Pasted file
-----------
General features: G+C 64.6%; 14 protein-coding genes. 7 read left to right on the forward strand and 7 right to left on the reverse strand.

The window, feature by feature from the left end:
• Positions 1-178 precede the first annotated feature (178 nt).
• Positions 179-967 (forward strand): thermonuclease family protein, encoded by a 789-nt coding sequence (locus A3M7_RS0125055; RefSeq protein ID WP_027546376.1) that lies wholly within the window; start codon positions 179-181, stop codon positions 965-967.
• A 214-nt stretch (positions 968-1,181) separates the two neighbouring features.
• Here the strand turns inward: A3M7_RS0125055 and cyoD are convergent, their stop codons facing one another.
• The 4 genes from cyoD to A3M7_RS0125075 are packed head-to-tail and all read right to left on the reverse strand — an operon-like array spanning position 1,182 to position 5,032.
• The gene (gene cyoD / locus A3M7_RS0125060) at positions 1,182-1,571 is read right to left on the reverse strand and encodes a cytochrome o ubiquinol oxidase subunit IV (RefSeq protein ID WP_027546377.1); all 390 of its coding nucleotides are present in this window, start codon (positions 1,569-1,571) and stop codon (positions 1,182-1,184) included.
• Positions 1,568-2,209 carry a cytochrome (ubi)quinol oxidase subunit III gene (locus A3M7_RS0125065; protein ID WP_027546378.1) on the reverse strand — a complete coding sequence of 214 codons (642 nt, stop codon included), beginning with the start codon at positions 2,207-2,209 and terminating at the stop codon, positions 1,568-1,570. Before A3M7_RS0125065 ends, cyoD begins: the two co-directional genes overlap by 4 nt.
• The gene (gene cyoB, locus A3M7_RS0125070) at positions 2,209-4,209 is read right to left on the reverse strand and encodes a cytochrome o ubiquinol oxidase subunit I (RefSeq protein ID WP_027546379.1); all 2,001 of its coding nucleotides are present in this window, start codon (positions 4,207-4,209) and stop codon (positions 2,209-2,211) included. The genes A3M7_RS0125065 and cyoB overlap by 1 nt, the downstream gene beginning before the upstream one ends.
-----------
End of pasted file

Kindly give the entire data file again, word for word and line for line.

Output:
General features: G+C 64.6%; 14 protein-coding genes. 7 read left to right on the forward strand and 7 right to left on the reverse strand.

The window, feature by feature from the left end:
• Positions 1-178 precede the first annotated feature (178 nt).
• Positions 179-967 (forward strand): thermonuclease family protein, encoded by a 789-nt coding sequence (locus A3M7_RS0125055; RefSeq protein ID WP_027546376.1) that lies wholly within the window; start codon positions 179-181, stop codon positions 965-967.
• A 214-nt stretch (positions 968-1,181) separates the two neighbouring features.
• Here the strand turns inward: A3M7_RS0125055 and cyoD are convergent, their stop codons facing one another.
• The 4 genes from cyoD to A3M7_RS0125075 are packed head-to-tail and all read right to left on the reverse strand — an operon-like array spanning position 1,182 to position 5,032.
• The gene (gene cyoD / locus A3M7_RS0125060) at positions 1,182-1,571 is read right to left on the reverse strand and encodes a cytochrome o ubiquinol oxidase subunit IV (RefSeq protein ID WP_027546377.1); all 390 of its coding nucleotides are present in this window, start codon (positions 1,569-1,571) and stop codon (positions 1,182-1,184) included.
• Positions 1,568-2,209 carry a cytochrome (ubi)quinol oxidase subunit III gene (locus A3M7_RS0125065; protein ID WP_027546378.1) on the reverse strand — a complete coding sequence of 214 codons (642 nt, stop codon included), beginning with the start codon at positions 2,207-2,209 and terminating at the stop codon, positions 1,568-1,570. Before A3M7_RS0125065 ends, cyoD begins: the two co-directional genes overlap by 4 nt.
• The gene (gene cyoB, locus A3M7_RS0125070) at positions 2,209-4,209 is read right to left on the reverse strand and encodes a cytochrome o ubiquinol oxidase subunit I (RefSeq protein ID WP_027546379.1); all 2,001 of its coding nucleotides are present in this window, start codon (positions 4,207-4,209) and stop codon (positions 2,209-2,211) included. The genes A3M7_RS0125065 and cyoB overlap by 1 nt, the downstream gene beginning before the upstream one ends.